The Central Business District (CBD) is known for many things, including being New Orleans’ “American Sector” after the Louisiana Purchase. Now, people have another reason to talk about it: a gigantic mural of Louis “Satchmo” Armstrong. Louis Armstrong, one of the most celebrated jazz musicians of the 20th century, was recreated by talented street artist Carlos Eduardo Fernandes Leo, AKA Eduardo Kobra on a formerly blighted piece of property at 300 Rampart street. Kobra, famous for his worldwide paintings, used airbrushes, stencil, and rollers to bring the 45-foot mural to life.
Kobra is known for many works, including another massive portrait of Tupac Shakur in Miami. He’s also responsible for two of the largest paintings in the world, including a 62,000 square foot image on a chocolate factory in Sao Paulo, and another 32,000 square foot image for the Rio de Janeiro 2016 Summer Olympics. He’s painted at least 40 other murals throughout the world.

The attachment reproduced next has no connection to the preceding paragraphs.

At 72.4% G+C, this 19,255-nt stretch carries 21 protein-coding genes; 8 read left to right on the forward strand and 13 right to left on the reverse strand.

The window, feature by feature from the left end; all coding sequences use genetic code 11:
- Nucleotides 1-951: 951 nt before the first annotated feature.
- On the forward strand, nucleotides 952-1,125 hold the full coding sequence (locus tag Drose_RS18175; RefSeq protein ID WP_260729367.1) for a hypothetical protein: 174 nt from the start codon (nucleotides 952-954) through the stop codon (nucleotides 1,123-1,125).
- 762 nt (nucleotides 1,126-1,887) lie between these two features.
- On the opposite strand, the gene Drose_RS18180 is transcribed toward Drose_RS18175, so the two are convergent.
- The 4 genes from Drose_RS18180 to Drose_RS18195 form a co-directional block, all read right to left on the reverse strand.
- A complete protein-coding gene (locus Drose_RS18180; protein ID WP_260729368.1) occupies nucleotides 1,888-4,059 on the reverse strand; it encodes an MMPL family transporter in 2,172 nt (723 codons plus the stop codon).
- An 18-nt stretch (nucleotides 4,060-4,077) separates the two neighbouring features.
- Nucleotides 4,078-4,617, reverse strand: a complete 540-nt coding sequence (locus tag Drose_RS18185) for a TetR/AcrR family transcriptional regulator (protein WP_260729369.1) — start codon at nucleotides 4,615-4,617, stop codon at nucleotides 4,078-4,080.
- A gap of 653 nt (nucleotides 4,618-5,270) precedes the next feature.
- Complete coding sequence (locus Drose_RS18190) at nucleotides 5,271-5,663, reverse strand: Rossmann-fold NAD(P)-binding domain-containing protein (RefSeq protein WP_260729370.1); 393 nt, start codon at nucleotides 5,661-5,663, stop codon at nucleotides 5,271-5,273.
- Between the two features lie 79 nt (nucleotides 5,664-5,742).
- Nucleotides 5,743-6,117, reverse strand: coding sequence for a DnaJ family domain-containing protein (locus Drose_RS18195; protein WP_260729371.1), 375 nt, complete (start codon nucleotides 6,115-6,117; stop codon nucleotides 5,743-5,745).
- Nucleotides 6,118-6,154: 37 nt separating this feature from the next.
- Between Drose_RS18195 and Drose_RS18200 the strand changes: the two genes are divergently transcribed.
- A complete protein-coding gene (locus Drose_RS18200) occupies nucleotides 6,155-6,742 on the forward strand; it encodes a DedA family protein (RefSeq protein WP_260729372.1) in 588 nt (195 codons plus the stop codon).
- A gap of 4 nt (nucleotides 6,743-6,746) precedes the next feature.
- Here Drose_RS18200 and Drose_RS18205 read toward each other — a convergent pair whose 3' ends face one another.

Kobra created the kaleidoscopic mural in his unique style, using geometric sections in reds, purples, greens, and various other colors to cover what began as a black and white portrait. In places, viewers can spot traces of that black and white original.
The piece property at 300 Rampart street where the mural is located is being developed into a hotel by Kupperman Companies, in partnership with ERG enterprises. Kupperman Companies also owns Drifter Hotel, the Frenchmen Hotel, and the future Hotel Saint Vincent, while ERG also owns the Orpheum Theater, Westin Canal Place, and the Windsor Court Hotel.
Surprisingly, Kobra created the mural in only a week, beginning July 27, and finishing on August 2 – just in time for Armstrong’s August 4th birthday celebration, and the start of the Satchmo Summerfest.
For those from outside the New Orleans area who are less familiar with Louis Daniel Armstrong, he was known for his brilliant trumpeter work and beautiful voice. Some of his most well-known songs are his cover of “What a Wonderful World,” and “When the Saints Go Marching In.”
All photos in this article are credited to local street art photographer Kady Perry, whose new book “New Orleans: Murals, Street Art & Graffiti Vol. 1” compiles photos and stories of 70 New Orleans artists. The book is available here.